Local residents who live in areas affected by the cancellation of the Keystone XL pipeline and those whose jobs were deleteriously impacted after President Biden killed the project are expressing their heartbreak, with one saying bitterly of the Biden administration, “They are playing with our lives.”
Gaylord Lincoln, a South Dakota semiretired mechanic, recently spoke to The Washington Examiner. He said bluntly to the Biden administration, “Come down here. See the destruction you caused. See the pain of job loss. You took our chance to have a decent life with a stroke of the pen. It’s all bullsh** in Washington. They are playing with our lives.”
In January 2020, the Trump administration approved a right-of-way permitting the $8 billion Keystone XL oil sands pipeline to be built across 46 miles of land controlled by the federal government, taking a giant step toward completing the full construction of the pipeline.
As The Associated Press noted, the 1,200 mile pipeline had already garnered the requisite permits from states and localities to be built, but until the right-of-way the section in Montana controlled by the Bureau of Land Management and the U.S. Army Corps of Engineers had been off-limits.
The Keystone pipeline was built in June 2010, traveling over 2,100 miles from Hardisty, Alberta, in Canada through Steele City, Nebraska, to Wood River Refinery in Roxana, Illinois, and Patoka Oil Terminal near Patoka, Illinois. In 2011, the Keystone-Cushing extension (Phase II) was completed, running almost 300 miles from Steele City to Cushing, Oklahoma. In January 2014, Phase III was completed, running roughly 500 miles from Cushing to refineries in Port Arthur, Texas. In 2016, a lateral pipeline was added traveling to Houston, Texas.
The Keystone XL pipeline connects Hardisty to Steel City using the shorter route running through Montana and uses a larger diameter pipe, running through Baker, Montana.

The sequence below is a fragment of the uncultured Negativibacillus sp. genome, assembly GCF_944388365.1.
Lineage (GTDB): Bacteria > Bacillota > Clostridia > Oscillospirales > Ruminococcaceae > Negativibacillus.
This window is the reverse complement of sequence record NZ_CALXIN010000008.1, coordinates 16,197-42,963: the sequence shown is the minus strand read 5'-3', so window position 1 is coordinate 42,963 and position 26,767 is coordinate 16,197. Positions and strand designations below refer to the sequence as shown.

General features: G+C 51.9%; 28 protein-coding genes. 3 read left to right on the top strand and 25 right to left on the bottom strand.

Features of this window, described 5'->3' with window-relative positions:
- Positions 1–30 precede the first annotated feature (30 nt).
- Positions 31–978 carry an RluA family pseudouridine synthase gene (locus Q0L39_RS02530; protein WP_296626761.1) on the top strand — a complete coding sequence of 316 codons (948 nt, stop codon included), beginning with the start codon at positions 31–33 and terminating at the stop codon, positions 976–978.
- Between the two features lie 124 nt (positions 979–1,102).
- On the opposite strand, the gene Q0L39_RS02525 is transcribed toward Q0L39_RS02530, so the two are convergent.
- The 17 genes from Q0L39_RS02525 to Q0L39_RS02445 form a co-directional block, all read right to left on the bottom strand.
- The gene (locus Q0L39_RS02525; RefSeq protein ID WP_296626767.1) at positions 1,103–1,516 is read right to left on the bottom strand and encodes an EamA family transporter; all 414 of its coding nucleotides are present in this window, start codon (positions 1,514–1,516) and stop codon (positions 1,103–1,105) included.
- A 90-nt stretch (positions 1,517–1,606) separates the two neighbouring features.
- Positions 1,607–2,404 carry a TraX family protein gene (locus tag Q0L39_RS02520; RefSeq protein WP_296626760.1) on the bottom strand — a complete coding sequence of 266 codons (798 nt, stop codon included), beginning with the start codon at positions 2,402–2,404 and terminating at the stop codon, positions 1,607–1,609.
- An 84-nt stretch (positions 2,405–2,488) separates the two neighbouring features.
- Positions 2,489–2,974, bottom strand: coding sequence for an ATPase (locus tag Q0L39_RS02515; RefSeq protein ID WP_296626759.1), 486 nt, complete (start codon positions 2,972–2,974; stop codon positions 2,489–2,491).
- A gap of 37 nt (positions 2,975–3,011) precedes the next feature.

The Senate passed a bill approving the construction of the Keystone XL Pipeline in January 2015; the House followed suit in February 2015. President Obama vetoed the bill on February 24, 2015, stating that it “attempts to circumvent longstanding and proven processes for determining whether or not building and operating a cross-border pipeline serves the national interest.”
“In South Dakota, the pipeline would have run diagonally across nine counties in the state, from the northwestern corner to Tripp County in south-central South Dakota,” the Examiner pointed out. “Despite claims it is on sacred ground, the proposed pipeline would not run directly through any Native American reservations in the state but would have bordered the Cheyenne River Reservations to the south and Pine Ridge and Rosebud reservations to the north.”
For months, Laurie Cox, who owns the Stroppel Hotel in Midland, South Dakota, a hotel she and her husband bought last September, had been feeding the welders, carpenters, and union laborers staying at her hotel and working on the pipeline. She told the Examiner that the day of President Biden’s inauguration, “I had a real gut-sinking feeling and was watching little snips of the news and Facebook to see what was going to happen after the inauguration.” She added that when Biden later announced he was killing the pipeline, “It hit me like a ton of bricks. I was in shock for three days.”
Cox said of the workers she had cared for, “They said their bosses sat them down and said, ‘The area is locked up, and we’ve all got to go home.’ I tried to choke back my tears because they were still packing up, and their families still had to be told, and the last thing they needed was an innkeeper sitting here crying on them.”
Of her own financial predicament, she stated, “How could somebody, with a swipe of a pen, destroy not only thousands of jobs but thousands of businesses?”
One woman who owns a truck stop in the tiny town of Milesville said that in 2008, TC Energy, then called TransCanada Corp., asked if she would work with them. She prepared for what she thought would be a steady stream of pipeline workers, but the Obama administration blocked the pipeline. After former President Trump was elected, she and her husband updated the stop and invested in the Kampgrounds of America with the prospect of workers wanting to stay there.
But now, she says, “Anything Trump has done, [Biden] wants to undo. They are totally turning the tables on us.” She added, “I do not want to be the ‘Hatfields and the McCoys,’ and I don’t want us to be like the North and the South. … You’re a Republican, and you’re a Democrat, so we’re going to war against you. I don’t want that. The way it is now, if you’re a Republican, they’re going to cut your head off.”
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